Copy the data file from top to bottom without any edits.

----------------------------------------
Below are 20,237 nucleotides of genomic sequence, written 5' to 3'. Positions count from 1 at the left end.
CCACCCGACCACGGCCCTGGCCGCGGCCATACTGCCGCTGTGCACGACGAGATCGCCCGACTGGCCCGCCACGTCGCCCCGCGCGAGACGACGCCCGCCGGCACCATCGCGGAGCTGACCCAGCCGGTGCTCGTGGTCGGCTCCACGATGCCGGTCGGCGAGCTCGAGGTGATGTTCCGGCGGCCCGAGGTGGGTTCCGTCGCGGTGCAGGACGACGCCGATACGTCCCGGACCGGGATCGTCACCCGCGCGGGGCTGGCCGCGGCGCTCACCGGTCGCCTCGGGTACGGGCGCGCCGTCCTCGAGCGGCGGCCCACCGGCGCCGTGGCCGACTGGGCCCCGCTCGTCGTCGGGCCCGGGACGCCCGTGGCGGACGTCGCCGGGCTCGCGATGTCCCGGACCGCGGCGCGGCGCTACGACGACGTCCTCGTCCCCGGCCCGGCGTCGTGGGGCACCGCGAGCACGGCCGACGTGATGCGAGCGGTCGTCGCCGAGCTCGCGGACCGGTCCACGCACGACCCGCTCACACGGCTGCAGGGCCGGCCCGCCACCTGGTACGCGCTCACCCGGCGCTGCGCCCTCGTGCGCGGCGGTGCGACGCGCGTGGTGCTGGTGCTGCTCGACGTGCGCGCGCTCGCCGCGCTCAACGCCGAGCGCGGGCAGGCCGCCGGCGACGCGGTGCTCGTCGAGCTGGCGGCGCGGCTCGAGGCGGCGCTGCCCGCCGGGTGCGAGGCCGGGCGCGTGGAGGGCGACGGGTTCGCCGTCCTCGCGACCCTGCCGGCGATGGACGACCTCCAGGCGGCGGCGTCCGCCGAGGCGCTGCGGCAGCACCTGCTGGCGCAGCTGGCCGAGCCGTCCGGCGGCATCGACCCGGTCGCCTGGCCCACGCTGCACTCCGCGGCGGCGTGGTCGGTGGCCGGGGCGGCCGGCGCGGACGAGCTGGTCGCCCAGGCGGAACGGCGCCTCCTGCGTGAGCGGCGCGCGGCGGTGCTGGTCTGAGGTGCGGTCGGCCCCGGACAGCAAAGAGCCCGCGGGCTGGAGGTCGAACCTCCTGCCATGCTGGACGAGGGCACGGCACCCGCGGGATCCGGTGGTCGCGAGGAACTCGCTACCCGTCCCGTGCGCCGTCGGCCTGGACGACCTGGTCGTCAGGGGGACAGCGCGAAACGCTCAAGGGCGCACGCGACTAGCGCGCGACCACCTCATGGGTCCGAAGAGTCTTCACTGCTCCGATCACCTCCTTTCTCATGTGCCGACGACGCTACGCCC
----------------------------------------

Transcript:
Below are 20,237 nucleotides of genomic sequence, written 5' to 3'. Positions count from 1 at the left end.
CCACCCGACCACGGCCCTGGCCGCGGCCATACTGCCGCTGTGCACGACGAGATCGCCCGACTGGCCCGCCACGTCGCCCCGCGCGAGACGACGCCCGCCGGCACCATCGCGGAGCTGACCCAGCCGGTGCTCGTGGTCGGCTCCACGATGCCGGTCGGCGAGCTCGAGGTGATGTTCCGGCGGCCCGAGGTGGGTTCCGTCGCGGTGCAGGACGACGCCGATACGTCCCGGACCGGGATCGTCACCCGCGCGGGGCTGGCCGCGGCGCTCACCGGTCGCCTCGGGTACGGGCGCGCCGTCCTCGAGCGGCGGCCCACCGGCGCCGTGGCCGACTGGGCCCCGCTCGTCGTCGGGCCCGGGACGCCCGTGGCGGACGTCGCCGGGCTCGCGATGTCCCGGACCGCGGCGCGGCGCTACGACGACGTCCTCGTCCCCGGCCCGGCGTCGTGGGGCACCGCGAGCACGGCCGACGTGATGCGAGCGGTCGTCGCCGAGCTCGCGGACCGGTCCACGCACGACCCGCTCACACGGCTGCAGGGCCGGCCCGCCACCTGGTACGCGCTCACCCGGCGCTGCGCCCTCGTGCGCGGCGGTGCGACGCGCGTGGTGCTGGTGCTGCTCGACGTGCGCGCGCTCGCCGCGCTCAACGCCGAGCGCGGGCAGGCCGCCGGCGACGCGGTGCTCGTCGAGCTGGCGGCGCGGCTCGAGGCGGCGCTGCCCGCCGGGTGCGAGGCCGGGCGCGTGGAGGGCGACGGGTTCGCCGTCCTCGCGACCCTGCCGGCGATGGACGACCTCCAGGCGGCGGCGTCCGCCGAGGCGCTGCGGCAGCACCTGCTGGCGCAGCTGGCCGAGCCGTCCGGCGGCATCGACCCGGTCGCCTGGCCCACGCTGCACTCCGCGGCGGCGTGGTCGGTGGCCGGGGCGGCCGGCGCGGACGAGCTGGTCGCCCAGGCGGAACGGCGCCTCCTGCGTGAGCGGCGCGCGGCGGTGCTGGTCTGAGGTGCGGTCGGCCCCGGACAGCAAAGAGCCCGCGGGCTGGAGGTCGAACCTCCTGCCATGCTGGACGAGGGCACGGCACCCGCGGGATCCGGTGGTCGCGAGGAACTCGCTACCCGTCCCGTGCGCCGTCGGCCTGGACGACCTGGTCGTCAGGGGGACAGCGCGAAACGCTCAAGGGCGCACGCGACTAGCGCGCGACCACCTCATGGGTCCGAAGAGTCTTCACTGCTCCGATCACCTCCTTTCTCATGTGCCGACGACGCTACGCCC